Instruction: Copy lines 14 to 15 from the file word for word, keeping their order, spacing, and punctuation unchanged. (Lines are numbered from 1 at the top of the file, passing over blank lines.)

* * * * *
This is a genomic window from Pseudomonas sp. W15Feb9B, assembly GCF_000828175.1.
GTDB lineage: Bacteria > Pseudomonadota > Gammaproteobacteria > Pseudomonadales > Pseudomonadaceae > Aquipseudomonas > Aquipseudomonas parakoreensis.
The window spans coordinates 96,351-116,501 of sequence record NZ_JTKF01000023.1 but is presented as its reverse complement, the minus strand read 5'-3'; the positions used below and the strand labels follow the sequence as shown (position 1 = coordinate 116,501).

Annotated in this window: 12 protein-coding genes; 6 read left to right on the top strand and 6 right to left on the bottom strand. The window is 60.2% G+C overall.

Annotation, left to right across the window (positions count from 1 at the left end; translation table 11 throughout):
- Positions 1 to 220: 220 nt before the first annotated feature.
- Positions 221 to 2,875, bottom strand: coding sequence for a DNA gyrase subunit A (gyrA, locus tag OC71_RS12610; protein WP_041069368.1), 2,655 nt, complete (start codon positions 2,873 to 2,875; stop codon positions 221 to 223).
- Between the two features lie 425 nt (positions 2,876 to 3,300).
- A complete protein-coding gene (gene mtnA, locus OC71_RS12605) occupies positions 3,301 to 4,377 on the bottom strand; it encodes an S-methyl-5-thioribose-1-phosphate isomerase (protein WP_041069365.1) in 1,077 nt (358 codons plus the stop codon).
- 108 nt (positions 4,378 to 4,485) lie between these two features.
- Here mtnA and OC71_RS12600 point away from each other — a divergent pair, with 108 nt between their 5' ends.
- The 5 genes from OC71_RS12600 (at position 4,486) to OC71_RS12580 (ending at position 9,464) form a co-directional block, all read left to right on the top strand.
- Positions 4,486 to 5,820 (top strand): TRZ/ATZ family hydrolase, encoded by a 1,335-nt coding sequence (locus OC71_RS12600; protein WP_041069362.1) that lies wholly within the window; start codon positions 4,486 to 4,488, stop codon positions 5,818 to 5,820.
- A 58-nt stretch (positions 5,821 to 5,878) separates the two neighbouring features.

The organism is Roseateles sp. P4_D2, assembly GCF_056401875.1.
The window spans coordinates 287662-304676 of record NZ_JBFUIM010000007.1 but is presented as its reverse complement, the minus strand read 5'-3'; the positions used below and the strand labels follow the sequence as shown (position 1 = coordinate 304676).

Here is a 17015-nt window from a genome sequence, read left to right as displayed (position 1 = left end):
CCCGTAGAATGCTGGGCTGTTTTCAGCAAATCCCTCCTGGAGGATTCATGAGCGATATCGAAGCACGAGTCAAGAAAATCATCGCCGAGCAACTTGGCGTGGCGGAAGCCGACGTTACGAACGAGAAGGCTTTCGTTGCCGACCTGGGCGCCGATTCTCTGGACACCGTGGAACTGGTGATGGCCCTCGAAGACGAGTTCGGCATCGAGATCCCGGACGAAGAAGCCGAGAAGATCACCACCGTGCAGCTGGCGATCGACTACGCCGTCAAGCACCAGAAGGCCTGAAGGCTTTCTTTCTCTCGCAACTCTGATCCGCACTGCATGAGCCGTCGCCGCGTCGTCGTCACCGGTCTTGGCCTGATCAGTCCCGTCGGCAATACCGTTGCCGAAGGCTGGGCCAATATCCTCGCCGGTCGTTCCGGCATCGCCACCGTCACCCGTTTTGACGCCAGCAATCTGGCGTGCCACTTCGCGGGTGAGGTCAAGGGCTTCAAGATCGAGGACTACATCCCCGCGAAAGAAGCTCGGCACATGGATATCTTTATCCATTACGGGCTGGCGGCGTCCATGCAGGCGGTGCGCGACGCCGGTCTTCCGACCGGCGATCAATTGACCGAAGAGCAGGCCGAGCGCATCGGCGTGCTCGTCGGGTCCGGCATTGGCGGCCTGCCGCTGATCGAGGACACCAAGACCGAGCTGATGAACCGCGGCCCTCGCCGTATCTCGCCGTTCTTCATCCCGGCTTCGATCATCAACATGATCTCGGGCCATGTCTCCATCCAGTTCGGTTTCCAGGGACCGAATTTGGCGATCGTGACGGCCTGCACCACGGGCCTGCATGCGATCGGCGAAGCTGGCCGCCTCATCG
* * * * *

- A 58-nt stretch (positions 5,821 to 5,878) separates the two neighbouring features.

The organism is Roseateles sp. P4_D2, assembly GCF_056401875.1.